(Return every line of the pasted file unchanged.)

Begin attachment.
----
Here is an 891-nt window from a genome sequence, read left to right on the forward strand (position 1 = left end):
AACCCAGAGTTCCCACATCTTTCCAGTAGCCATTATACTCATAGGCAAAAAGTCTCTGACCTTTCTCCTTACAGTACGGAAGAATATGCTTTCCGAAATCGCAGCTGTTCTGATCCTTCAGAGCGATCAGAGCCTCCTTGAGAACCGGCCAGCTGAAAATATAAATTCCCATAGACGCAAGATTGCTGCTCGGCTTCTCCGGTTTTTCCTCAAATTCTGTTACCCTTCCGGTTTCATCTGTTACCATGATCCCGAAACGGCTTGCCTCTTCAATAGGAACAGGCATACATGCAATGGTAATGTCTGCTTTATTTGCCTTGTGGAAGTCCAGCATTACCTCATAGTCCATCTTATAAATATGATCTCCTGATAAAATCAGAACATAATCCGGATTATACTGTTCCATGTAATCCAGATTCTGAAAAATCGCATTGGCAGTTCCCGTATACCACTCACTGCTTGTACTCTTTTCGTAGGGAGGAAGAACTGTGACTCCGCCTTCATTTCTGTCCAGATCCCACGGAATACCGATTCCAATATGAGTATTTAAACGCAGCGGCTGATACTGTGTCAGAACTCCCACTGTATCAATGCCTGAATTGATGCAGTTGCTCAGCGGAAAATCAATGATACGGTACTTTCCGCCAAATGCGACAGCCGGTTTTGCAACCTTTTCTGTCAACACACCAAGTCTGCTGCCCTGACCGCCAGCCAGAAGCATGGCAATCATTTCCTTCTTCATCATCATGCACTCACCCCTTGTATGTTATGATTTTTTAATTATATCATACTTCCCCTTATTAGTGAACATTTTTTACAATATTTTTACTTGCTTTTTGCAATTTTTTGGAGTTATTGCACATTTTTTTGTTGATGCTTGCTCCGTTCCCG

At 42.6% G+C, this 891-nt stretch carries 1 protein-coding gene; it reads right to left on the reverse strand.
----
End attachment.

Here is an 891-nt window from a genome sequence, read left to right on the forward strand (position 1 = left end):
AACCCAGAGTTCCCACATCTTTCCAGTAGCCATTATACTCATAGGCAAAAAGTCTCTGACCTTTCTCCTTACAGTACGGAAGAATATGCTTTCCGAAATCGCAGCTGTTCTGATCCTTCAGAGCGATCAGAGCCTCCTTGAGAACCGGCCAGCTGAAAATATAAATTCCCATAGACGCAAGATTGCTGCTCGGCTTCTCCGGTTTTTCCTCAAATTCTGTTACCCTTCCGGTTTCATCTGTTACCATGATCCCGAAACGGCTTGCCTCTTCAATAGGAACAGGCATACATGCAATGGTAATGTCTGCTTTATTTGCCTTGTGGAAGTCCAGCATTACCTCATAGTCCATCTTATAAATATGATCTCCTGATAAAATCAGAACATAATCCGGATTATACTGTTCCATGTAATCCAGATTCTGAAAAATCGCATTGGCAGTTCCCGTATACCACTCACTGCTTGTACTCTTTTCGTAGGGAGGAAGAACTGTGACTCCGCCTTCATTTCTGTCCAGATCCCACGGAATACCGATTCCAATATGAGTATTTAAACGCAGCGGCTGATACTGTGTCAGAACTCCCACTGTATCAATGCCTGAATTGATGCAGTTGCTCAGCGGAAAATCAATGATACGGTACTTTCCGCCAAATGCGACAGCCGGTTTTGCAACCTTTTCTGTCAACACACCAAGTCTGCTGCCCTGACCGCCAGCCAGAAGCATGGCAATCATTTCCTTCTTCATCATCATGCACTCACCCCTTGTATGTTATGATTTTTTAATTATATCATACTTCCCCTTATTAGTGAACATTTTTTACAATATTTTTACTTGCTTTTTGCAATTTTTTGGAGTTATTGCACATTTTTTTGTTGATGCTTGCTCCGTTCCCG

At 42.6% G+C, this 891-nt stretch carries 1 protein-coding gene; it reads right to left on the reverse strand.